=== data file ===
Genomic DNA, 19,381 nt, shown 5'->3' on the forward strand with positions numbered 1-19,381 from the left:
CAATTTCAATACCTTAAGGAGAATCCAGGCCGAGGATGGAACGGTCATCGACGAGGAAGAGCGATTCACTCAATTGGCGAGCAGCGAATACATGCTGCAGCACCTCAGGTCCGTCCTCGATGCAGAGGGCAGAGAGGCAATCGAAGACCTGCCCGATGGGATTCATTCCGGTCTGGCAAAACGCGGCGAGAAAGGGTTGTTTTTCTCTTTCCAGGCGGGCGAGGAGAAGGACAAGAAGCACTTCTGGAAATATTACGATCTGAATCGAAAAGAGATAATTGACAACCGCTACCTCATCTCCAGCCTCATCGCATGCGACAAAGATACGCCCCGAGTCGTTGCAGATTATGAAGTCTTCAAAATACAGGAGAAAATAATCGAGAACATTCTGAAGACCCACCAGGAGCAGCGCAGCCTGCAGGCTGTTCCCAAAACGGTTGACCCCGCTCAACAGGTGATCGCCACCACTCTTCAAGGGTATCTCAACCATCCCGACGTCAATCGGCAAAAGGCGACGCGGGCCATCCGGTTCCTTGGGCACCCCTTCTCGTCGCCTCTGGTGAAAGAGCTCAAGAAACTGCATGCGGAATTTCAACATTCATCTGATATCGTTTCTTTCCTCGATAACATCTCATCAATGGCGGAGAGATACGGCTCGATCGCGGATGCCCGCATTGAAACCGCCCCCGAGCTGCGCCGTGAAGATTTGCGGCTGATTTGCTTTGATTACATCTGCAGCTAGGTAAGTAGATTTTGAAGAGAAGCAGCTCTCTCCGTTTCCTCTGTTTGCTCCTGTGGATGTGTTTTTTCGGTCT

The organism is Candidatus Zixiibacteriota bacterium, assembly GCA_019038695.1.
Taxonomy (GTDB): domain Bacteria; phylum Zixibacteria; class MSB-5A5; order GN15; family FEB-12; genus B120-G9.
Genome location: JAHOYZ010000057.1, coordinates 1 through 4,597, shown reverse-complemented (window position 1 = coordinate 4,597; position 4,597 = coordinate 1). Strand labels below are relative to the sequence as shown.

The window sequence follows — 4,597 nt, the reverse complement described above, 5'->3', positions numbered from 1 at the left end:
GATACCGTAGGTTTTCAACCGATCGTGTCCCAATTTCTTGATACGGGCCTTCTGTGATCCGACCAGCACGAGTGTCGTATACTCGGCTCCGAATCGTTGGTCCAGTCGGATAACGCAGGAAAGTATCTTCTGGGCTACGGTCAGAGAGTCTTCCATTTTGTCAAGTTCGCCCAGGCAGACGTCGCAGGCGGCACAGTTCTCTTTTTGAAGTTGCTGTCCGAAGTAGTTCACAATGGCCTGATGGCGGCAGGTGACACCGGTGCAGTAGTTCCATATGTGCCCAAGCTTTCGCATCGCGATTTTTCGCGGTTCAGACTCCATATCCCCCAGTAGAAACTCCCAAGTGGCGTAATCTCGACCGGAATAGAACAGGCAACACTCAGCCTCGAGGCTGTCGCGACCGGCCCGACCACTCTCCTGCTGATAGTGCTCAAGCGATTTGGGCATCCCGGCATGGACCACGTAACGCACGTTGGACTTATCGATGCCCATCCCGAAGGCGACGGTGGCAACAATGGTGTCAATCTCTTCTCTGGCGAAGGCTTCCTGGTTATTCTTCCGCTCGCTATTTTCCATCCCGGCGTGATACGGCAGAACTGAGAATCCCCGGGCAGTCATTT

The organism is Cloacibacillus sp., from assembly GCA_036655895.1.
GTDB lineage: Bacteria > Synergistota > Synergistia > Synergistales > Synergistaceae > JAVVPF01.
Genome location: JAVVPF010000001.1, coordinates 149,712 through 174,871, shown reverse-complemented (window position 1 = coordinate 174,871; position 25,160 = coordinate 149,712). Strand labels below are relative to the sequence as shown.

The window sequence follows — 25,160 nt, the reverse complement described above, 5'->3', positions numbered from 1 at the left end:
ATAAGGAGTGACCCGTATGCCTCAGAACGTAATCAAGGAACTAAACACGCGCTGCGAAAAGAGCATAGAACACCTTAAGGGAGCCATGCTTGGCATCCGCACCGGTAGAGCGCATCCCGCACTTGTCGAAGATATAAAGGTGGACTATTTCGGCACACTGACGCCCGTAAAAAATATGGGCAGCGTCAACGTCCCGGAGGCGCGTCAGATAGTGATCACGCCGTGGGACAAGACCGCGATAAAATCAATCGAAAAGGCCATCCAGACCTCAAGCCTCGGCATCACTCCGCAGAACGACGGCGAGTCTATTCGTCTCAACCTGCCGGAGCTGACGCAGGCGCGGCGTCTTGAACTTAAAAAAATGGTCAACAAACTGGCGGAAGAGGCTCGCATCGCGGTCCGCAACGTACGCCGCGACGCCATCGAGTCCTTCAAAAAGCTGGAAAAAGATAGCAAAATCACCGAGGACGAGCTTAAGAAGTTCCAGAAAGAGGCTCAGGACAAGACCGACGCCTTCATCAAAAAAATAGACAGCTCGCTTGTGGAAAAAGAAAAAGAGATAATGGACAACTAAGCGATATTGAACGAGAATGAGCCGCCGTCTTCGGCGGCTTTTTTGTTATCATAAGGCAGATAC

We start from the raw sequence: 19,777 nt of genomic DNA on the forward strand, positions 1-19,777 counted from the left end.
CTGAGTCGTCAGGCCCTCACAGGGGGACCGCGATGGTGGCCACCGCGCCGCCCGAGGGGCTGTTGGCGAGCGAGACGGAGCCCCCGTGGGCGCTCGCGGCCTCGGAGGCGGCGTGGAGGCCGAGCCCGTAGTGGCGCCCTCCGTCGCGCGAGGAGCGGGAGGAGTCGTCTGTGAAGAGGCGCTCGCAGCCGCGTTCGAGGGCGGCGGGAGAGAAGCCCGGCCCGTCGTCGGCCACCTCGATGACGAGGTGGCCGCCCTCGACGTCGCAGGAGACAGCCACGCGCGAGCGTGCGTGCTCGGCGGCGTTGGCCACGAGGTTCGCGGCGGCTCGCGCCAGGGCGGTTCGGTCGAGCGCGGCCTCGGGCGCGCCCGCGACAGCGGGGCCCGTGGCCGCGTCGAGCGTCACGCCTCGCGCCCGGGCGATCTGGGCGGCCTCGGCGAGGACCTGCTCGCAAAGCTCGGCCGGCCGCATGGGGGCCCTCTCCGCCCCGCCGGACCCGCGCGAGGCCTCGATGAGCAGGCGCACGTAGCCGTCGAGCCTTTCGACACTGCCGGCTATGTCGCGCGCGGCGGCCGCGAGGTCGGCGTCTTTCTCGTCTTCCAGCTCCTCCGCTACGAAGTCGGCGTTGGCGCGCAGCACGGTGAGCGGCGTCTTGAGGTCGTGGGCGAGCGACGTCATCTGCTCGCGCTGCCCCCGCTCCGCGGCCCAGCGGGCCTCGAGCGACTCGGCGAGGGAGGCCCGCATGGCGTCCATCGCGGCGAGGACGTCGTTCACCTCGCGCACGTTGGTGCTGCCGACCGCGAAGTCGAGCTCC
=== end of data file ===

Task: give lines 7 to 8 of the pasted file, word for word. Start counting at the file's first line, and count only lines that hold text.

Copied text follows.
GATACCGTAGGTTTTCAACCGATCGTGTCCCAATTTCTTGATACGGGCCTTCTGTGATCCGACCAGCACGAGTGTCGTATACTCGGCTCCGAATCGTTGGTCCAGTCGGATAACGCAGGAAAGTATCTTCTGGGCTACGGTCAGAGAGTCTTCCATTTTGTCAAGTTCGCCCAGGCAGACGTCGCAGGCGGCACAGTTCTCTTTTTGAAGTTGCTGTCCGAAGTAGTTCACAATGGCCTGATGGCGGCAGGTGACACCGGTGCAGTAGTTCCATATGTGCCCAAGCTTTCGCATCGCGATTTTTCGCGGTTCAGACTCCATATCCCCCAGTAGAAACTCCCAAGTGGCGTAATCTCGACCGGAATAGAACAGGCAACACTCAGCCTCGAGGCTGTCGCGACCGGCCCGACCACTCTCCTGCTGATAGTGCTCAAGCGATTTGGGCATCCCGGCATGGACCACGTAACGCACGTTGGACTTATCGATGCCCATCCCGAAGGCGACGGTGGCAACAATGGTGTCAATCTCTTCTCTGGCGAAGGCTTCCTGGTTATTCTTCCGCTCGCTATTTTCCATCCCGGCGTGATACGGCAGAACTGAGAATCCCCGGGCAGTCATTT

The organism is Cloacibacillus sp., from assembly GCA_036655895.1.